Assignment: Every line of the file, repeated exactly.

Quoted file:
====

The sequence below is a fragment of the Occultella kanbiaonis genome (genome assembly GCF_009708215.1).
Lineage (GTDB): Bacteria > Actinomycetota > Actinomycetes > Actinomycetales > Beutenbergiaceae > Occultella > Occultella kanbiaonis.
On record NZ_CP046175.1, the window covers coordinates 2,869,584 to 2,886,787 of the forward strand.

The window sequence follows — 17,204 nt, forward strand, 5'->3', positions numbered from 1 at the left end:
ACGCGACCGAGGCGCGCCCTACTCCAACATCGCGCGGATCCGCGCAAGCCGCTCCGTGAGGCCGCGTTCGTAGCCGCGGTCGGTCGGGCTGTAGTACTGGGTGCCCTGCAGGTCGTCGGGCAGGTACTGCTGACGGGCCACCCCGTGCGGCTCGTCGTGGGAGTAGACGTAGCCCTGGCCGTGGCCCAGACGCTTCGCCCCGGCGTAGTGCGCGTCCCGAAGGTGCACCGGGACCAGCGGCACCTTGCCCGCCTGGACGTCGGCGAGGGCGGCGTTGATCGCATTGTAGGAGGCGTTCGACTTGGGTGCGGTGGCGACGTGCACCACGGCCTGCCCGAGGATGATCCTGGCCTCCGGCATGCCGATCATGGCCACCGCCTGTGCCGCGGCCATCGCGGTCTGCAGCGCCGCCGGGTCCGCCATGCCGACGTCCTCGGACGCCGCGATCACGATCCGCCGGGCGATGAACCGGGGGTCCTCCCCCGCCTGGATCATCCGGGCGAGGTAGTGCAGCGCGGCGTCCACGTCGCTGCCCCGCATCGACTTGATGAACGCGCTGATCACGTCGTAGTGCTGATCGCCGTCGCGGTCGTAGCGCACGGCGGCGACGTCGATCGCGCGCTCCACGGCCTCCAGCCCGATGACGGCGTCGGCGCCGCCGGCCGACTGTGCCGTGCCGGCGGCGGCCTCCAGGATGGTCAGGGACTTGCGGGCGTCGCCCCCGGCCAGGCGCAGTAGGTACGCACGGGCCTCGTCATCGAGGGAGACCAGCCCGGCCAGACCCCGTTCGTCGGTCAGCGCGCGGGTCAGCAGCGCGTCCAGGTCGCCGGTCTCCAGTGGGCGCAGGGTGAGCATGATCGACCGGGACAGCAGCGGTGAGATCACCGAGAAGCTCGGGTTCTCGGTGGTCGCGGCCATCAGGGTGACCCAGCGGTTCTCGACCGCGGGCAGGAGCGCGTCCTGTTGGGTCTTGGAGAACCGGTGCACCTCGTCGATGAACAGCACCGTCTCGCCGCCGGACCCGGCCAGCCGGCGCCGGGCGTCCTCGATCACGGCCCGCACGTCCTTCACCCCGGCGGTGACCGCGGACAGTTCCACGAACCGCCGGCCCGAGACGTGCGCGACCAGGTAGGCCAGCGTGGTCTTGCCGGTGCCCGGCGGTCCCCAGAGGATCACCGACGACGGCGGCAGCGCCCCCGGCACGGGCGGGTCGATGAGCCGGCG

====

The sequence below is a fragment of the Occultella kanbiaonis genome (genome assembly GCF_009708215.1).
Lineage (GTDB): Bacteria > Actinomycetota > Actinomycetes > Actinomycetales > Beutenbergiaceae > Occultella > Occultella kanbiaonis.
On record NZ_CP046175.1, the window covers coordinates 2,869,584 to 2,886,787 of the forward strand.

The window sequence follows — 17,204 nt, forward strand, 5'->3', positions numbered from 1 at the left end:
ACGCGACCGAGGCGCGCCCTACTCCAACATCGCGCGGATCCGCGCAAGCCGCTCCGTGAGGCCGCGTTCGTAGCCGCGGTCGGTCGGGCTGTAGTACTGGGTGCCCTGCAGGTCGTCGGGCAGGTACTGCTGACGGGCCACCCCGTGCGGCTCGTCGTGGGAGTAGACGTAGCCCTGGCCGTGGCCCAGACGCTTCGCCCCGGCGTAGTGCGCGTCCCGAAGGTGCACCGGGACCAGCGGCACCTTGCCCGCCTGGACGTCGGCGAGGGCGGCGTTGATCGCATTGTAGGAGGCGTTCGACTTGGGTGCGGTGGCGACGTGCACCACGGCCTGCCCGAGGATGATCCTGGCCTCCGGCATGCCGATCATGGCCACCGCCTGTGCCGCGGCCATCGCGGTCTGCAGCGCCGCCGGGTCCGCCATGCCGACGTCCTCGGACGCCGCGATCACGATCCGCCGGGCGATGAACCGGGGGTCCTCCCCCGCCTGGATCATCCGGGCGAGGTAGTGCAGCGCGGCGTCCACGTCGCTGCCCCGCATCGACTTGATGAACGCGCTGATCACGTCGTAGTGCTGATCGCCGTCGCGGTCGTAGCGCACGGCGGCGACGTCGATCGCGCGCTCCACGGCCTCCAGCCCGATGACGGCGTCGGCGCCGCCGGCCGACTGTGCCGTGCCGGCGGCGGCCTCCAGGATGGTCAGGGACTTGCGGGCGTCGCCCCCGGCCAGGCGCAGTAGGTACGCACGGGCCTCGTCATCGAGGGAGACCAGCCCGGCCAGACCCCGTTCGTCGGTCAGCGCGCGGGTCAGCAGCGCGTCCAGGTCGCCGGTCTCCAGTGGGCGCAGGGTGAGCATGATCGACCGGGACAGCAGCGGTGAGATCACCGAGAAGCTCGGGTTCTCGGTGGTCGCGGCCATCAGGGTGACCCAGCGGTTCTCGACCGCGGGCAGGAGCGCGTCCTGTTGGGTCTTGGAGAACCGGTGCACCTCGTCGATGAACAGCACCGTCTCGCCGCCGGACCCGGCCAGCCGGCGCCGGGCGTCCTCGATCACGGCCCGCACGTCCTTCACCCCGGCGGTGACCGCGGACAGTTCCACGAACCGCCGGCCCGAGACGTGCGCGACCAGGTAGGCCAGCGTGGTCTTGCCGGTGCCCGGCGGTCCCCAGAGGATCACCGACGACGGCGGCAGCGCCCCCGGCACGGGCGGGTCGATGAGCCGGCG